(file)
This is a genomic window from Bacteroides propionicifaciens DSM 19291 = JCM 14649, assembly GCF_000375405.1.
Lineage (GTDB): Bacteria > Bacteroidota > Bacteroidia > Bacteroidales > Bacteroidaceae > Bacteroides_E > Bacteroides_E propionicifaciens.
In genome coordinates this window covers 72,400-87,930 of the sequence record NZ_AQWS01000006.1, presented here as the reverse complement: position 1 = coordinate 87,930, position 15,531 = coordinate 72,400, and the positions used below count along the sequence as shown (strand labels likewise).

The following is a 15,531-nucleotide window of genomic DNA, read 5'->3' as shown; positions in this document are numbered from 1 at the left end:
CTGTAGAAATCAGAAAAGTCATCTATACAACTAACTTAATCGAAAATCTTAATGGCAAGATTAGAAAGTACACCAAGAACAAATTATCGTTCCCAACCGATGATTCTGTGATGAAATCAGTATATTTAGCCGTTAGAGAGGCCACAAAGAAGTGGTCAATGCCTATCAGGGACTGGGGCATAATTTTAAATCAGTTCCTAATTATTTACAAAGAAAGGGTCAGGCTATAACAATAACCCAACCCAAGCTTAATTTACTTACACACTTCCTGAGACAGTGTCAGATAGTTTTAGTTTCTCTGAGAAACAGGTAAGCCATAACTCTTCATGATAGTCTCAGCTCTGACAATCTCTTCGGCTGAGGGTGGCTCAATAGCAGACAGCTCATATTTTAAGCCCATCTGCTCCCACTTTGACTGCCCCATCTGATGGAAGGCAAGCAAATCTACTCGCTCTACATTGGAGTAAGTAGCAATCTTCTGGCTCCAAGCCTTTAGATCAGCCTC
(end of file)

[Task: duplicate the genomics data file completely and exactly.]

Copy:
This is a genomic window from Bacteroides propionicifaciens DSM 19291 = JCM 14649, assembly GCF_000375405.1.
Lineage (GTDB): Bacteria > Bacteroidota > Bacteroidia > Bacteroidales > Bacteroidaceae > Bacteroides_E > Bacteroides_E propionicifaciens.
In genome coordinates this window covers 72,400-87,930 of the sequence record NZ_AQWS01000006.1, presented here as the reverse complement: position 1 = coordinate 87,930, position 15,531 = coordinate 72,400, and the positions used below count along the sequence as shown (strand labels likewise).

The following is a 15,531-nucleotide window of genomic DNA, read 5'->3' as shown; positions in this document are numbered from 1 at the left end:
CTGTAGAAATCAGAAAAGTCATCTATACAACTAACTTAATCGAAAATCTTAATGGCAAGATTAGAAAGTACACCAAGAACAAATTATCGTTCCCAACCGATGATTCTGTGATGAAATCAGTATATTTAGCCGTTAGAGAGGCCACAAAGAAGTGGTCAATGCCTATCAGGGACTGGGGCATAATTTTAAATCAGTTCCTAATTATTTACAAAGAAAGGGTCAGGCTATAACAATAACCCAACCCAAGCTTAATTTACTTACACACTTCCTGAGACAGTGTCAGATAGTTTTAGTTTCTCTGAGAAACAGGTAAGCCATAACTCTTCATGATAGTCTCAGCTCTGACAATCTCTTCGGCTGAGGGTGGCTCAATAGCAGACAGCTCATATTTTAAGCCCATCTGCTCCCACTTTGACTGCCCCATCTGATGGAAGGCAAGCAAATCTACTCGCTCTACATTGGAGTAAGTAGCAATCTTCTGGCTCCAAGCCTTTAGATCAGCCTC